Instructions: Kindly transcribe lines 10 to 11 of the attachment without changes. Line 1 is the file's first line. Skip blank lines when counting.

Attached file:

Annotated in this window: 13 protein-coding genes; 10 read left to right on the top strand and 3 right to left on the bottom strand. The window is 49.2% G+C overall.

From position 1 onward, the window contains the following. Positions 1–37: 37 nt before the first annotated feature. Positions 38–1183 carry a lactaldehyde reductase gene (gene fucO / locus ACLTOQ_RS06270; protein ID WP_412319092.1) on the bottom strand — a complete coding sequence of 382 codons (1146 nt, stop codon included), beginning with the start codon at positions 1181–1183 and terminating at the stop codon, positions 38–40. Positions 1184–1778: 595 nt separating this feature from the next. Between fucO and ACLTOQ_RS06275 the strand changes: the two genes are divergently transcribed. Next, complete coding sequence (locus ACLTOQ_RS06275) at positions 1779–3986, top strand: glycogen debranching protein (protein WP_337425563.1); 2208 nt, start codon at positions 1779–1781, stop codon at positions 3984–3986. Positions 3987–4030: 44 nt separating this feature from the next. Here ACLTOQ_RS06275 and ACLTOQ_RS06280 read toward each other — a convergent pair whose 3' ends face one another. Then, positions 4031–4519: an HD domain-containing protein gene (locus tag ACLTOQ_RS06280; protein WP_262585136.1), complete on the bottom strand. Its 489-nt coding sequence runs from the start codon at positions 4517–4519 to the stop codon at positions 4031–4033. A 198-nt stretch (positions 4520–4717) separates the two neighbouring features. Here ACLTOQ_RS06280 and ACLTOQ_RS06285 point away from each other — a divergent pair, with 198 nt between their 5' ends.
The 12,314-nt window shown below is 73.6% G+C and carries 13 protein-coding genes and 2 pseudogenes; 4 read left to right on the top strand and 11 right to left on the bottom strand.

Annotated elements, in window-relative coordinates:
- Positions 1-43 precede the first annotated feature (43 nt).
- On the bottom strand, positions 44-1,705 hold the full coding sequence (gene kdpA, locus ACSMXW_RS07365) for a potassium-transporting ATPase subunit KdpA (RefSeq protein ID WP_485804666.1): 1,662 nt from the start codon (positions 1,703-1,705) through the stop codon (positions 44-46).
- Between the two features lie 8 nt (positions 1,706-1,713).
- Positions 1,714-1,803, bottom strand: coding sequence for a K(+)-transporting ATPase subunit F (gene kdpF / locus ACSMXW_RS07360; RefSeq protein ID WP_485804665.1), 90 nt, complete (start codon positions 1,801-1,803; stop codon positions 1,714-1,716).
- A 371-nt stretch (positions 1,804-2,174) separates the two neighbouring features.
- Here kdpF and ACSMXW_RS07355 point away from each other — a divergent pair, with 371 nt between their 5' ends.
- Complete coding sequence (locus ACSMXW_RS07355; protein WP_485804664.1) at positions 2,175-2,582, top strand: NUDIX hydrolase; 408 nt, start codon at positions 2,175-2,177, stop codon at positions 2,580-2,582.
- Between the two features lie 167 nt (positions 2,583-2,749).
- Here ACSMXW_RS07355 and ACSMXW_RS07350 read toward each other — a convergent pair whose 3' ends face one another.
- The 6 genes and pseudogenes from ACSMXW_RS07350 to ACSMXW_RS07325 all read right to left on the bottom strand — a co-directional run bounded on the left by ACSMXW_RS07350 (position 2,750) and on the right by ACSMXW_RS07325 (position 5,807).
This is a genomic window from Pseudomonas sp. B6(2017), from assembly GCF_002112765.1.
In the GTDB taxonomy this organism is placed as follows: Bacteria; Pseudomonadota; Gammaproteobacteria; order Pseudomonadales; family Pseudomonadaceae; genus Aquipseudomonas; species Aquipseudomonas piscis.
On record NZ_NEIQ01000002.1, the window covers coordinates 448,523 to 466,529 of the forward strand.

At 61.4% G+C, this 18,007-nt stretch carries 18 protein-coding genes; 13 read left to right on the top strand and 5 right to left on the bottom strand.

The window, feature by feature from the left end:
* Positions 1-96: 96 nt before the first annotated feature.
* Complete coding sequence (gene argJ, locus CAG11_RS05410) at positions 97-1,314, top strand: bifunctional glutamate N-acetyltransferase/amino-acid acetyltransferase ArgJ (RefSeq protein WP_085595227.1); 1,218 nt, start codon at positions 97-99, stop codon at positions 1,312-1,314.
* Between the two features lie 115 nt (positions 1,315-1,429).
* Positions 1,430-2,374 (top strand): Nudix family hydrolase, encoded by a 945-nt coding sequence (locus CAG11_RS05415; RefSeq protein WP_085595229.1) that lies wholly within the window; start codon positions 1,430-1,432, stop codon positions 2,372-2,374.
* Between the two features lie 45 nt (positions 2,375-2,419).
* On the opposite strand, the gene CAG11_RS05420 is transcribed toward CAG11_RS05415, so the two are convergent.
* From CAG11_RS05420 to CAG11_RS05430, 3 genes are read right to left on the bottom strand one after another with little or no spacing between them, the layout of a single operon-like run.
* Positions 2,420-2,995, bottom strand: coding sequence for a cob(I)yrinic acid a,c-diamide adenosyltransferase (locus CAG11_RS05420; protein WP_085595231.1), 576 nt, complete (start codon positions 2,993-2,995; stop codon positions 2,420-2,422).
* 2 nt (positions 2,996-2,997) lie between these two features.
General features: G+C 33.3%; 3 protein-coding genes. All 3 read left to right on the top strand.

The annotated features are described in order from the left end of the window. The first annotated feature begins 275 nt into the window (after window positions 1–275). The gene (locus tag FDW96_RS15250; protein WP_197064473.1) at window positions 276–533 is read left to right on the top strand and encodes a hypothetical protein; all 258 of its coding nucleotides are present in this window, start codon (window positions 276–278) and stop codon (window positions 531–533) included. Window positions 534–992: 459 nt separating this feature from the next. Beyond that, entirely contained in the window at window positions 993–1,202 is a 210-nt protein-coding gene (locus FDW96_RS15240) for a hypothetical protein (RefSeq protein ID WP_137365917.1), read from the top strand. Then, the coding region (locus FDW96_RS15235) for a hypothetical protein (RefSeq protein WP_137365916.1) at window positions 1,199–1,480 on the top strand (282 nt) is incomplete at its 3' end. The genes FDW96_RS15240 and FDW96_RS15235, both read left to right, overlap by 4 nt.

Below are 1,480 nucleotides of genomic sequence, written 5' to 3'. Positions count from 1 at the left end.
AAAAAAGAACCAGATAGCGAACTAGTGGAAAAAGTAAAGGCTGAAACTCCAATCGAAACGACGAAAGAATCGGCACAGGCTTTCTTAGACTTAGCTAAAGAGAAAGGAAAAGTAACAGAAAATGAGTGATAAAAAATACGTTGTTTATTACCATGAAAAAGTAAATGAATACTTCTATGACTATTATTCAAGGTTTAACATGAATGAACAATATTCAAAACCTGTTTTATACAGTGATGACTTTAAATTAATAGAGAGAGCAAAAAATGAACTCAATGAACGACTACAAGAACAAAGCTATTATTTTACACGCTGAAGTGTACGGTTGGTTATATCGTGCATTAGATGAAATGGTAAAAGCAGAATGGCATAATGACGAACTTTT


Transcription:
- Here kdpF and ACSMXW_RS07355 point away from each other — a divergent pair, with 371 nt between their 5' ends.
- Complete coding sequence (locus ACSMXW_RS07355; protein WP_485804664.1) at positions 2,175-2,582, top strand: NUDIX hydrolase; 408 nt, start codon at positions 2,175-2,177, stop codon at positions 2,580-2,582.